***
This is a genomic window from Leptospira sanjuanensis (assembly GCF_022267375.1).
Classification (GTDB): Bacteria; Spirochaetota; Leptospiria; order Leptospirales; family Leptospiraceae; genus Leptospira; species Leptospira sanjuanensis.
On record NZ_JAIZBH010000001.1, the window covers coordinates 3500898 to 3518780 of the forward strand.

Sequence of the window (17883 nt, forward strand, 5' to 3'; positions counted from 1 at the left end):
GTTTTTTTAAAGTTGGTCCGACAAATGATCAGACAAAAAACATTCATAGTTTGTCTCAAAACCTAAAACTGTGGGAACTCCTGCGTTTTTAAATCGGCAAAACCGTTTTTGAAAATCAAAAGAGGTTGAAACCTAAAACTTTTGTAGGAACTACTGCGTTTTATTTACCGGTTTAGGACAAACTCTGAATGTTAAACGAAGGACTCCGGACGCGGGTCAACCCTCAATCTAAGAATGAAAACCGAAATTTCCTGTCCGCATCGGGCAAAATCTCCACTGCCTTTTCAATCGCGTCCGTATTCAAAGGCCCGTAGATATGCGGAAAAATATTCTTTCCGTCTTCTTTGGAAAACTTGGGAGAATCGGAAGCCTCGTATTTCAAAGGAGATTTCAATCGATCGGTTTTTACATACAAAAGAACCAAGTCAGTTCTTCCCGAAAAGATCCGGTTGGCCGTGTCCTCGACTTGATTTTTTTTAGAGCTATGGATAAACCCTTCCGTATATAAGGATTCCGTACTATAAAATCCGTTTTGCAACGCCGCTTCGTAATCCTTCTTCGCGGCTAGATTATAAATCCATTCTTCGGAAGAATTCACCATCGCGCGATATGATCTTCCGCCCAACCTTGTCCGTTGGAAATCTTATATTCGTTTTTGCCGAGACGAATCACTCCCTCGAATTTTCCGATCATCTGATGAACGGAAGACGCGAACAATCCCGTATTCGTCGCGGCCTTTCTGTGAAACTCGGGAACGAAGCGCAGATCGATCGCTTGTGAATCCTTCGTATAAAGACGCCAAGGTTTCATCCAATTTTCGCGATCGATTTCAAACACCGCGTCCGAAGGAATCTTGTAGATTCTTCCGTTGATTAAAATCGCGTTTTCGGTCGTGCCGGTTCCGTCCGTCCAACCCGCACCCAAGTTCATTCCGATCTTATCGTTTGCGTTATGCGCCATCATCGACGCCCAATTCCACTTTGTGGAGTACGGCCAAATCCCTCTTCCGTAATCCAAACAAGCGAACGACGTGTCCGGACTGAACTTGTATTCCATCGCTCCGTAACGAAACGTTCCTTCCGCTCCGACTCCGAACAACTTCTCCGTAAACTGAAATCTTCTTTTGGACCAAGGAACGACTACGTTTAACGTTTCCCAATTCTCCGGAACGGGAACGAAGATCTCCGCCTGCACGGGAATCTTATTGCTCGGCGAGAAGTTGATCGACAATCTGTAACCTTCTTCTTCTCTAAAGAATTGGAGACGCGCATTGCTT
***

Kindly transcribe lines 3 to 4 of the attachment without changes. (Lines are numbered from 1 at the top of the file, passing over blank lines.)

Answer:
On record NZ_JAIZBH010000001.1, the window covers coordinates 3500898 to 3518780 of the forward strand.

Sequence of the window (17883 nt, forward strand, 5' to 3'; positions counted from 1 at the left end):